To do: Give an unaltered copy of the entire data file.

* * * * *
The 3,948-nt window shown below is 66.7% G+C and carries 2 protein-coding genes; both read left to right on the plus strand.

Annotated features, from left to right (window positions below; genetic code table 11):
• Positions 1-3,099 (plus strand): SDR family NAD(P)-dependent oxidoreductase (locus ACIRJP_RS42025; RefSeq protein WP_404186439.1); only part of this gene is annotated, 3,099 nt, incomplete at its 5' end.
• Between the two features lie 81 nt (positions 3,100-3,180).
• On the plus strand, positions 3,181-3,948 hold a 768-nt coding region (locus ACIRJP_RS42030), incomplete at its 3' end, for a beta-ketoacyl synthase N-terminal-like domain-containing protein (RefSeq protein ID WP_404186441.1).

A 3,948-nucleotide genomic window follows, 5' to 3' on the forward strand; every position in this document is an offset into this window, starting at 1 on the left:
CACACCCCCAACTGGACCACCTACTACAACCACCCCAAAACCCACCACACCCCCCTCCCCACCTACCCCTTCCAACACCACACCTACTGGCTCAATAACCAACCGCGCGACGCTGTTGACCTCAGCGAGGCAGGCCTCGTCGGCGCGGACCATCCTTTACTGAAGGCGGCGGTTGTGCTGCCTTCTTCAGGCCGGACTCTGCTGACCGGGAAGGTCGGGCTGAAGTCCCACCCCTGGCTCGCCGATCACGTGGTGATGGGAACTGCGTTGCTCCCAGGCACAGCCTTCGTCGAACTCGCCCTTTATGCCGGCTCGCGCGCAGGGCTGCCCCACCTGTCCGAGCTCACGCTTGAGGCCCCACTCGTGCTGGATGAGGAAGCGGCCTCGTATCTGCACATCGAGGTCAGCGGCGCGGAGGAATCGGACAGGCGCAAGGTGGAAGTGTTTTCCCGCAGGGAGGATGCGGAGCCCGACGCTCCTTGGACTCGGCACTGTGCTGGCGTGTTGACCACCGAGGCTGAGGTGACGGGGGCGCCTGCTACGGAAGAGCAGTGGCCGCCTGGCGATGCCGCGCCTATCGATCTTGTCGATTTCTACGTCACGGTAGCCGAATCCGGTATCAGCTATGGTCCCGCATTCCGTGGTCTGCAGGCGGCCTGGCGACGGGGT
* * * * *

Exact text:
The 3,948-nt window shown below is 66.7% G+C and carries 2 protein-coding genes; both read left to right on the plus strand.

Annotated features, from left to right (window positions below; genetic code table 11):
• Positions 1-3,099 (plus strand): SDR family NAD(P)-dependent oxidoreductase (locus ACIRJP_RS42025; RefSeq protein WP_404186439.1); only part of this gene is annotated, 3,099 nt, incomplete at its 5' end.
• Between the two features lie 81 nt (positions 3,100-3,180).
• On the plus strand, positions 3,181-3,948 hold a 768-nt coding region (locus ACIRJP_RS42030), incomplete at its 3' end, for a beta-ketoacyl synthase N-terminal-like domain-containing protein (RefSeq protein ID WP_404186441.1).

A 3,948-nucleotide genomic window follows, 5' to 3' on the forward strand; every position in this document is an offset into this window, starting at 1 on the left:
CACACCCCCAACTGGACCACCTACTACAACCACCCCAAAACCCACCACACCCCCCTCCCCACCTACCCCTTCCAACACCACACCTACTGGCTCAATAACCAACCGCGCGACGCTGTTGACCTCAGCGAGGCAGGCCTCGTCGGCGCGGACCATCCTTTACTGAAGGCGGCGGTTGTGCTGCCTTCTTCAGGCCGGACTCTGCTGACCGGGAAGGTCGGGCTGAAGTCCCACCCCTGGCTCGCCGATCACGTGGTGATGGGAACTGCGTTGCTCCCAGGCACAGCCTTCGTCGAACTCGCCCTTTATGCCGGCTCGCGCGCAGGGCTGCCCCACCTGTCCGAGCTCACGCTTGAGGCCCCACTCGTGCTGGATGAGGAAGCGGCCTCGTATCTGCACATCGAGGTCAGCGGCGCGGAGGAATCGGACAGGCGCAAGGTGGAAGTGTTTTCCCGCAGGGAGGATGCGGAGCCCGACGCTCCTTGGACTCGGCACTGTGCTGGCGTGTTGACCACCGAGGCTGAGGTGACGGGGGCGCCTGCTACGGAAGAGCAGTGGCCGCCTGGCGATGCCGCGCCTATCGATCTTGTCGATTTCTACGTCACGGTAGCCGAATCCGGTATCAGCTATGGTCCCGCATTCCGTGGTCTGCAGGCGGCCTGGCGACGGGGT